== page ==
Contact Management

Your contact management system should:

  • Include everyone - everyone - you contact in your business. Not just clients. You are including strategic partners, professional advisors, competitors, and more.

  • Receive exports from other systems, so that no one has to do a bunch of data entry. For instance, you export all of your LinkedIn contacts, your phone contacts, the shoebox full of business cards under your desk (although, someone will probably have to scan them).

  • Allow for you and your team to make notes on the client.

  • Track every email you send to and receive from your client - and every email your team sends.

  • Record past meetings and future planned meetings.

  • Track tasks, deals, and documents.

Deal Management

In CRM speak, a “deal” is a piece of business. It could be a contract, a project, a transaction, or a donation. It’s the primary process that you complete inside your operation.

Your deal management system should:

  • Link to the appropriate contacts in your system, so you can view all communication history and look at all the related information (appointments, tasks, emails) in one place.

  • Track your new and ongoing business, including the dollar amounts attached to each deal. This will feed your reporting, below.

  • Be customizable. You run your business, and your process, different than anyone else. Your team should be able to tweak the system.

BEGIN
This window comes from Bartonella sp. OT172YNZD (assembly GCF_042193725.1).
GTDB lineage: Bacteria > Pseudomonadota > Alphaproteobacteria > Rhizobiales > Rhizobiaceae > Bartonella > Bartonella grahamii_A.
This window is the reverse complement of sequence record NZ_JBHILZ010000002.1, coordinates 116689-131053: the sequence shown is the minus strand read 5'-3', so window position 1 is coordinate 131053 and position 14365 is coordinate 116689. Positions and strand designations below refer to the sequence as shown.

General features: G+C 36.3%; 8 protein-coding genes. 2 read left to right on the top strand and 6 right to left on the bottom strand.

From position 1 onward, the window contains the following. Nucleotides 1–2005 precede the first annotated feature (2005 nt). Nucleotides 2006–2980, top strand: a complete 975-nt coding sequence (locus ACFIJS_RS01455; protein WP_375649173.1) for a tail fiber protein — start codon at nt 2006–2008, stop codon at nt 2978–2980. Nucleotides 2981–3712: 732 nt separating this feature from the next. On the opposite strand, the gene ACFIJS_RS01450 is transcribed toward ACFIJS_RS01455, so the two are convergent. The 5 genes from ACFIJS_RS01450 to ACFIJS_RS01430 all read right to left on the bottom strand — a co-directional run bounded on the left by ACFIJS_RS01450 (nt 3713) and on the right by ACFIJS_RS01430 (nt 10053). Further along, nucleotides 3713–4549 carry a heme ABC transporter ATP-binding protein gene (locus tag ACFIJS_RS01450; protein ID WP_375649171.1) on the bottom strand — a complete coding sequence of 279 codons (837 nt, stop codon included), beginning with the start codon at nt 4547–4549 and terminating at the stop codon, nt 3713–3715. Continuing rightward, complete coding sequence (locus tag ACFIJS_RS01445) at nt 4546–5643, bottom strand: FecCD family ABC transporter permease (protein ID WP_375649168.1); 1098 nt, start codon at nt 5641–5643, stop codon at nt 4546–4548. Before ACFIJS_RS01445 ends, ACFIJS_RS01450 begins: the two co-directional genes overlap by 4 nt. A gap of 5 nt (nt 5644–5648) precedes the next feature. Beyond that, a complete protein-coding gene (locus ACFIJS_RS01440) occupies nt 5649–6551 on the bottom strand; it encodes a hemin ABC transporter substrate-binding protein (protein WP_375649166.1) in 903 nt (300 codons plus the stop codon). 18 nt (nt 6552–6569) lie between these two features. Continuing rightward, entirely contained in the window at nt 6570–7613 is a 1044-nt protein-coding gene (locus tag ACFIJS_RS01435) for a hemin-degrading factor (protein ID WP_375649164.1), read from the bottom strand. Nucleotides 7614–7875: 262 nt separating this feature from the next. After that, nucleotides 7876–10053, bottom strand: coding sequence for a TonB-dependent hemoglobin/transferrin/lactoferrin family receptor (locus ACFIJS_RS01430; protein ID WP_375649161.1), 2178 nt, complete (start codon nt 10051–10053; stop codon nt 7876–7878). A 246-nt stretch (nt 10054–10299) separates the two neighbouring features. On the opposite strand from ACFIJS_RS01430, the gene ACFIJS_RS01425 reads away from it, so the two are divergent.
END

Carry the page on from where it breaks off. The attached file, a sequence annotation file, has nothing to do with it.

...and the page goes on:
A lot of people don’t realize how much amazing data you can get out of a CRM system. It can tell you just about everything about the business you run, including:

  • Project your future cash flow (based on deal flow).

  • Determine the demographics of your client base.

  • Test the efficiency of your team and process.

  • Determine your best referral sources - and therefore where you should spend your networking/advertising time and money.

  • Understand how you work, who you work with, and what makes sense to continue or end in your own processes.

Automated Tasks

This is where the rubber hits the road. Automated tasks are the business. You don’t want to spend your time reviewing things, and you don’t want anything to fall through the cracks. Automated tasks save you time, clarify expectations for what jobs are completed by which team members, and ensure that your expectations around the timing of those tasks are met.

Here are a few examples from my own team:

  • Our automations set up new prospects in the system, and assign a task to our administrative team to book a meeting with the client.

  • Once I’ve met with a client, the system assigns a task to me to write a proposal, and to the administrative team to harass me about it.

  • Once a client has agreed to move ahead, the system assigns task(s) to the administrative team to send out all the necessary paperwork and gather information.

I don’t have to think about it. My team doesn’t have to think about it. No one can get it wrong. And I can drop in on any client’s profile, see tasks completed or upcoming, and know exactly what is happening next, who is doing it, and when.

How do you get started?

Mapping your own processes - alone or with the help of a team who has done it before - is the best way to start out. Make a hate list, and a wish list. Know where you keep your contacts.

And get in touch. We can help you find the right system for you.